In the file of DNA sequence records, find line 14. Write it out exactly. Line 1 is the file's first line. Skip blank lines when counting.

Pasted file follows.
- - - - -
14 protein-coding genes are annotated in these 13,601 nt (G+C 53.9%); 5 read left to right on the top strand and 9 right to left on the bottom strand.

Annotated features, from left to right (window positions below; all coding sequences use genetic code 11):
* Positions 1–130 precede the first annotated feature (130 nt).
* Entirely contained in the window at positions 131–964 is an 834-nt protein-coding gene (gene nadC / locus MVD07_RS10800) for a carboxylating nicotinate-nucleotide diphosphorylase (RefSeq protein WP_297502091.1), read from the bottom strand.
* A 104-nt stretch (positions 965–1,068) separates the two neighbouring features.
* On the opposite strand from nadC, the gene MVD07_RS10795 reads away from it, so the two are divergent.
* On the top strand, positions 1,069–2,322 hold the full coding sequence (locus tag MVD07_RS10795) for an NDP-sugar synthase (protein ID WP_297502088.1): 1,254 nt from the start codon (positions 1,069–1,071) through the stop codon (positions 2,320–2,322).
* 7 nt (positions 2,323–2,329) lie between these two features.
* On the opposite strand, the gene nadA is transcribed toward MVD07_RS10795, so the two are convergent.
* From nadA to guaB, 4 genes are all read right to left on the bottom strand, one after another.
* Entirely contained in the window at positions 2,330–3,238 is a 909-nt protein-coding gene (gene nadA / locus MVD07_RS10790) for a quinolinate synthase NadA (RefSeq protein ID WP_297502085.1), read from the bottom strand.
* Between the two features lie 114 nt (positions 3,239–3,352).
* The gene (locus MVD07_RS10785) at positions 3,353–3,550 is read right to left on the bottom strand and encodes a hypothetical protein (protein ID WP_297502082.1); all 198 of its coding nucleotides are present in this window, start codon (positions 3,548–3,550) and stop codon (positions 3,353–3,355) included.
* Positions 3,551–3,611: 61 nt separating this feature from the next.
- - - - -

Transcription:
* Positions 3,551–3,611: 61 nt separating this feature from the next.